Crete's mystery croc killed by cold snap

File photo shows a Nile crocodile at an animal park in Civaux, France on September 24, 2008
File photo shows a Nile crocodile at an animal park in Civaux, France on September 24, 2008

A man-eating crocodile that became an attraction on the Greek island of Crete last year after its mysterious appearance in a lake has died, probably of cold, an official said Monday.

"The crocodile was found dead on Sunday," regional water management official Vangelis Mamangakis told AFP.

"It will be taken to the of Heraklion for tests," he added.

Nickhamed Sifis—Cretan for Joseph—the Nile crocodile had assumed nationwide notoriety after being discovered last summer at an artificial lake.

The fearsome two-metre reptile was last seen in mid-February, Mamangakis said, adding that an initial veterinary inspection had pointed to death from .

Crete was hit with a in February, with temperatures in some areas falling close to freezing.

Crowds had flocked to the lake last summer to catch a glimpse of the animal, whose appeal only increased when it repeatedly eluded attempts to trap it.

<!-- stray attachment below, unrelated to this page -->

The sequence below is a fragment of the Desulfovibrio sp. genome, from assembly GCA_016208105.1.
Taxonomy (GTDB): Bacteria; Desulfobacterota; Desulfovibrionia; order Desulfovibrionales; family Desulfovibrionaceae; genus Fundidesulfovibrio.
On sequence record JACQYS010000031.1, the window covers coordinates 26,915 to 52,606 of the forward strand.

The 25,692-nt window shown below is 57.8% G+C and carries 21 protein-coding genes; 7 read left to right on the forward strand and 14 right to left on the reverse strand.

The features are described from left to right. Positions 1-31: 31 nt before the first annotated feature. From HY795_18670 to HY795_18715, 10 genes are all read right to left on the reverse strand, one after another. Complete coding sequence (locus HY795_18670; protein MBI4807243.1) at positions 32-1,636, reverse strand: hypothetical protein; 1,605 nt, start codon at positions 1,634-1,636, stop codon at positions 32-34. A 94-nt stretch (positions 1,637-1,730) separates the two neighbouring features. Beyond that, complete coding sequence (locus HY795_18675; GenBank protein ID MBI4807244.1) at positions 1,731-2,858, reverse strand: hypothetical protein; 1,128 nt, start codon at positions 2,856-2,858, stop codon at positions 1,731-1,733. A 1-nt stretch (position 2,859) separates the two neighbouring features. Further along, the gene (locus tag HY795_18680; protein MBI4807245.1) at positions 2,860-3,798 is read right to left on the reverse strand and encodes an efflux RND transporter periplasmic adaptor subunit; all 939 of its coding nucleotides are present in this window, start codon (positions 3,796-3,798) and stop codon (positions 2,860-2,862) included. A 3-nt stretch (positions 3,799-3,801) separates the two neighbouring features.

Local officials say the beast had likely been abandoned by its owner up to two years ago.

The Crete crocodile is not the first to make an unexpected appearance in European waters. In 2001, fire officers in Austria were called to rescue a South American crocodile from the Danube, which was later taken to a Vienna zoo.


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Citation: Crete's mystery croc killed by cold snap (2015, March 30) retrieved 4 April 2020 from https://phys.org/news/2015-03-crete-mystery-croc-cold-snap.html
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